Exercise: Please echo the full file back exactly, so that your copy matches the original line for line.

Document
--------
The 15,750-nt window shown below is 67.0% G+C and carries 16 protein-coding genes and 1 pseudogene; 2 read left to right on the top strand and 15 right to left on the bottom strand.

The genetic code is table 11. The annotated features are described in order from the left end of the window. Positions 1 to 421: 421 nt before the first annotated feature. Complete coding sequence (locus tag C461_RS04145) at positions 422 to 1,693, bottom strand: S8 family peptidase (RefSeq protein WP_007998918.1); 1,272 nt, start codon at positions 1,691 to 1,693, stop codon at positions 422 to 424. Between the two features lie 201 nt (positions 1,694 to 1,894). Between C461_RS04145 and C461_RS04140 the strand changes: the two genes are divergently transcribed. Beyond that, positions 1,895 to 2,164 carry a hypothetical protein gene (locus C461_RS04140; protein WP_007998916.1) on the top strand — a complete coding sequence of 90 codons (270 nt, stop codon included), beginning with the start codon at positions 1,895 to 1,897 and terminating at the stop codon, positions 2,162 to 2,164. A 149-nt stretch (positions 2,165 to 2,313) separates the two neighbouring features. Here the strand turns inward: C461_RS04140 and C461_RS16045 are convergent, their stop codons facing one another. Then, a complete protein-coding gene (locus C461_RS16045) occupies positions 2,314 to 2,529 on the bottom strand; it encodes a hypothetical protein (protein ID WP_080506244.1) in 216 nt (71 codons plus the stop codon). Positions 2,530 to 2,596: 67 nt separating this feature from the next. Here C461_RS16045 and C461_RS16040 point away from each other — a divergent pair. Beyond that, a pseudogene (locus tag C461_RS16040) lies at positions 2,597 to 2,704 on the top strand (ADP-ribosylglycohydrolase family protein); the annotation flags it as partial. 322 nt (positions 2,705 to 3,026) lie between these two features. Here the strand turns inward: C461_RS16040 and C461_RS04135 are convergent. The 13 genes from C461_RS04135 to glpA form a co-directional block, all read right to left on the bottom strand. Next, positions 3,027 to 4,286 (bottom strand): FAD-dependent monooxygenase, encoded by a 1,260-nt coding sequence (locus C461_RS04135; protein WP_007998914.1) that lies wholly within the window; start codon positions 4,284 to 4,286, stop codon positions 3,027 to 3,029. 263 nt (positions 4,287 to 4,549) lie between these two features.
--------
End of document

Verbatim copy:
The 15,750-nt window shown below is 67.0% G+C and carries 16 protein-coding genes and 1 pseudogene; 2 read left to right on the top strand and 15 right to left on the bottom strand.

The genetic code is table 11. The annotated features are described in order from the left end of the window. Positions 1 to 421: 421 nt before the first annotated feature. Complete coding sequence (locus tag C461_RS04145) at positions 422 to 1,693, bottom strand: S8 family peptidase (RefSeq protein WP_007998918.1); 1,272 nt, start codon at positions 1,691 to 1,693, stop codon at positions 422 to 424. Between the two features lie 201 nt (positions 1,694 to 1,894). Between C461_RS04145 and C461_RS04140 the strand changes: the two genes are divergently transcribed. Beyond that, positions 1,895 to 2,164 carry a hypothetical protein gene (locus C461_RS04140; protein WP_007998916.1) on the top strand — a complete coding sequence of 90 codons (270 nt, stop codon included), beginning with the start codon at positions 1,895 to 1,897 and terminating at the stop codon, positions 2,162 to 2,164. A 149-nt stretch (positions 2,165 to 2,313) separates the two neighbouring features. Here the strand turns inward: C461_RS04140 and C461_RS16045 are convergent, their stop codons facing one another. Then, a complete protein-coding gene (locus C461_RS16045) occupies positions 2,314 to 2,529 on the bottom strand; it encodes a hypothetical protein (protein ID WP_080506244.1) in 216 nt (71 codons plus the stop codon). Positions 2,530 to 2,596: 67 nt separating this feature from the next. Here C461_RS16045 and C461_RS16040 point away from each other — a divergent pair. Beyond that, a pseudogene (locus tag C461_RS16040) lies at positions 2,597 to 2,704 on the top strand (ADP-ribosylglycohydrolase family protein); the annotation flags it as partial. 322 nt (positions 2,705 to 3,026) lie between these two features. Here the strand turns inward: C461_RS16040 and C461_RS04135 are convergent. The 13 genes from C461_RS04135 to glpA form a co-directional block, all read right to left on the bottom strand. Next, positions 3,027 to 4,286 (bottom strand): FAD-dependent monooxygenase, encoded by a 1,260-nt coding sequence (locus C461_RS04135; protein WP_007998914.1) that lies wholly within the window; start codon positions 4,284 to 4,286, stop codon positions 3,027 to 3,029. 263 nt (positions 4,287 to 4,549) lie between these two features.